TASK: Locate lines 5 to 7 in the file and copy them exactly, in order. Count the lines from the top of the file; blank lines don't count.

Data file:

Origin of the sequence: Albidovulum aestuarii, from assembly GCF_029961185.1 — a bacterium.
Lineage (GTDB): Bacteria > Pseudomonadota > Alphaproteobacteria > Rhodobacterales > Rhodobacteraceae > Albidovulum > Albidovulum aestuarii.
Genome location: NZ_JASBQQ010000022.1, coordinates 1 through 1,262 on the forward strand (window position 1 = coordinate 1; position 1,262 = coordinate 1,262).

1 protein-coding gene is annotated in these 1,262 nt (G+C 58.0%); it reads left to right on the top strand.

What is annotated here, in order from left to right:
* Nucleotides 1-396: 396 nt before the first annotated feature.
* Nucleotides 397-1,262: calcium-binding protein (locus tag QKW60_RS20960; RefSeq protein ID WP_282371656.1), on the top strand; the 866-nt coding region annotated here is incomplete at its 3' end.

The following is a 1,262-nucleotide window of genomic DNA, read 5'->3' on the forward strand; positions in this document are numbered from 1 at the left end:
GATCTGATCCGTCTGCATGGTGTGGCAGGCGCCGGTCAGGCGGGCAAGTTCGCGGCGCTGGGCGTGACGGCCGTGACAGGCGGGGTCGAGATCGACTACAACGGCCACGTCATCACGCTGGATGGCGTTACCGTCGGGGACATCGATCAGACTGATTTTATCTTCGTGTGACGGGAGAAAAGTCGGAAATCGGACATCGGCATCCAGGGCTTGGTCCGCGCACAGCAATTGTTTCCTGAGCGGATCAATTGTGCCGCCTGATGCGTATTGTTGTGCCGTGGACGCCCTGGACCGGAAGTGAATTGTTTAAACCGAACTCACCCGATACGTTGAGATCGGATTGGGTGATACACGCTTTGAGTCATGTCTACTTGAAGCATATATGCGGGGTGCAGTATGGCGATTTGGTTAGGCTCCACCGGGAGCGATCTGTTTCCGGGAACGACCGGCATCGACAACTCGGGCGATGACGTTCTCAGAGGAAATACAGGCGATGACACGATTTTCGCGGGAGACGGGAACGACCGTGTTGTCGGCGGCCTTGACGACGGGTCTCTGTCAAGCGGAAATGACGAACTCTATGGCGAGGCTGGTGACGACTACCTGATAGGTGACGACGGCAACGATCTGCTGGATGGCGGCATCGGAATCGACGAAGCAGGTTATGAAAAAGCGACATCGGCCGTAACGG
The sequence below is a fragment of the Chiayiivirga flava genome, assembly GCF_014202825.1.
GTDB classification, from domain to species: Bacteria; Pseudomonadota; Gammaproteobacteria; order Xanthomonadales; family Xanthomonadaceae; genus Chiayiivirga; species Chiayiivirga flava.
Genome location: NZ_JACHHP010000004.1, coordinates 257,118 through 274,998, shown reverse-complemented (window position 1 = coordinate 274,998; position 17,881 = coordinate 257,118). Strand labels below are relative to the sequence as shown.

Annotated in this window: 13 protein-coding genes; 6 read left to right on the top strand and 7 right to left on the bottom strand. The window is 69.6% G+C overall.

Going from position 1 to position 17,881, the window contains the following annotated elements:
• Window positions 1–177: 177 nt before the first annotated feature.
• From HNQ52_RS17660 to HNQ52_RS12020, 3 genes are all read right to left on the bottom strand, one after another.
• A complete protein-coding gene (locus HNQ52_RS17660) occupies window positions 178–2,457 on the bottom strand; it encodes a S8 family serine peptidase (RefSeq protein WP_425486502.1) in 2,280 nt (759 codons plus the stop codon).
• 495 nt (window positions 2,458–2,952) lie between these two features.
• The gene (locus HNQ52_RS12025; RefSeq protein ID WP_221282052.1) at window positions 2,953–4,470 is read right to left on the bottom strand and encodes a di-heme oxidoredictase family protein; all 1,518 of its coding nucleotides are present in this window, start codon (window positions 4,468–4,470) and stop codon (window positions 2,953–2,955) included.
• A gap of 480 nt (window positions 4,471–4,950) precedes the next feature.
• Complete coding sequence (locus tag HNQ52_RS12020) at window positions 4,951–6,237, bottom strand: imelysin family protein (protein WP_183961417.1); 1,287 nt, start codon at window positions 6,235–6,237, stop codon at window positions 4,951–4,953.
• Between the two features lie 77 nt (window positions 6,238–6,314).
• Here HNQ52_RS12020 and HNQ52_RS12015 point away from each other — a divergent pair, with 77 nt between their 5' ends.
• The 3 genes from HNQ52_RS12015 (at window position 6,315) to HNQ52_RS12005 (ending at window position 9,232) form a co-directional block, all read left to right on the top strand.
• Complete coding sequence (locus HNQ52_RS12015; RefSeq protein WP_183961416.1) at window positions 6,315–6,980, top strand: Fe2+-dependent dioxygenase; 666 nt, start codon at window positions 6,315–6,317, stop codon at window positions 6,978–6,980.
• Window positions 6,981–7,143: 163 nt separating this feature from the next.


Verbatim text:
What is annotated here, in order from left to right:
* Nucleotides 1-396: 396 nt before the first annotated feature.
* Nucleotides 397-1,262: calcium-binding protein (locus tag QKW60_RS20960; RefSeq protein ID WP_282371656.1), on the top strand; the 866-nt coding region annotated here is incomplete at its 3' end.